I was desperate.
I’m not sure if it was the most recent article about the middle-aged, middle class, unemployed white-collar professional still looking for work…
…or the first ten such articles I read that led to my feelings of desperation.
Either way, I was desperate.
“This cannot be happening to me,” I thought day in and day out. I’d been promoted in every job I’d had. At one point I was one of the youngest NPR affiliate news directors in the country. I broke into television news shortly after that and went from reporter to weekend anchor, to weathercaster/reporter/anchor (weathercaster?!) to main anchor, all in a few years. The broadcast group that owned my station in South Carolina decided to create a Washington, DC bureau and asked me to run it; another promotion. When a change in the company’s management sent all of those responsible for the DC bureau packing, the new managers liked me enough to offer me more money and an exciting new job. It was -I thought, anyway- a promotion through non-termination.
A divorce and its resultant mess led to a mid-career hiccup, but who in this industry hasn’t faced such challenges? You pick yourself up, dust yourself off, and move ahead.
I did just that and found myself back in New England, anchoring a morning television program. Another step led to another promotion: I was asked to co-host a morning news program on the most well-known radio station in Rhode Island.
For a variety of reasons best left unexplained here, the show wasn’t as successful as all had hoped. Two years in and management decided to make a change….
…a change that didn’t include me.
No worries. After all, it is said, you haven’t become a true journalist until you’ve been replaced (a sense of Schadenfreude allows me to point out that the station, with my replacement, hasn’t seen an increase in ratings and in some cases has even fallen in the ratings….but I digress. Happily).
It’ll take a few weeks, but –I told myself- I’ll find a job.
Those weeks turned to months.
Those months turned into half a year.
The interviews went well: one such phone interview for a main anchor position, scheduled to last thirty minutes, stretched into an hour and a half, the News Director told me to expect a call scheduling a time for me to travel to her city in a matter of days. An email from her shortly thereafter told me they’d decided to go in another direction.
“You’re too polished,” she told me. “Too professional for us.”
A conversation with another station and I was given the impression that I wasn’t polished enough.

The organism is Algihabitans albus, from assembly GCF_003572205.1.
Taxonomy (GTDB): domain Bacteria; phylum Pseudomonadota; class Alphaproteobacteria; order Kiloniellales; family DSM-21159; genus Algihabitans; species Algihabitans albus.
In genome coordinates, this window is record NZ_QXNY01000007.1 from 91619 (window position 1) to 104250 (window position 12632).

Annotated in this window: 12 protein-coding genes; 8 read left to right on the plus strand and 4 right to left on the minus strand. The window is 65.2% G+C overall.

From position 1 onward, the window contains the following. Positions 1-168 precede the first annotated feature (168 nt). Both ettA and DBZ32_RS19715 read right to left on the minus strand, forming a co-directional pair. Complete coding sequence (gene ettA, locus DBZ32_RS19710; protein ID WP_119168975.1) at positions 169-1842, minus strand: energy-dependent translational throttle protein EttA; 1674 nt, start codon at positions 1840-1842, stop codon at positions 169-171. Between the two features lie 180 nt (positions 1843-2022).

I had a request from one News Director to watch her morning show, write up a few comments, and send her the critique.
She told me she was impressed with what I had written: the ideas were pertinent and well thought-out.
“You’ll hear from me soon,” she said.
That was in April.
I’m still waiting for her call.
The journalism job applications were soon followed by public relations positions. Marketing. Communications. Voice work.
A 45 year-old journalist who –at one point- reported from the White House and Capitol Hill on a daily basis and who –at one point- had a comfortable salary, apparently didn’t fit in to the new journalism. I’m sure the latter meant a great deal more than the former.
So now, rather than waiting for someone else to offer me a job, I’ll create one on my own. For years, I’ve toyed with the idea of long-form writing. There’s a novel to be written (actually, I’ve written bits and pieces of one) about the broadcast journalism industry. It’s fun, exciting, interesting and amusing and will be completed very soon.
What I’m working on today, however, is far more important.
It’s a non-fiction look at local television coverage of the civil rights battles.
The Race Beat, which won the Pulitzer for history in 1997, documented print reporters’ efforts to cover the era. Ignored have been the efforts of local television reporters, producers, photographers and anchors who tried to do the same. Those broadcast journalists faced a difficult fight, as the owners of the stations they worked for were part of the power structure that wanted no part of integration.
It’s a compelling story.
It’s a story that needs to be told.
In order to tell that story, I need assistance.
I’ve decided to create a crowd-funding site that will finance the research and writing of the book. Over the next month, I’ll tell you more about the subjects and the challenges involved in writing. I’ll also document the difficult fundraising task ahead. Check back here every day for the latest in our efforts….
….and don’t forget to click on the link ( http://www.indiegogo.com/projects/go-to-black ) to offer your support.
After all, I may just be too polished –or not polished enough—to find a real job.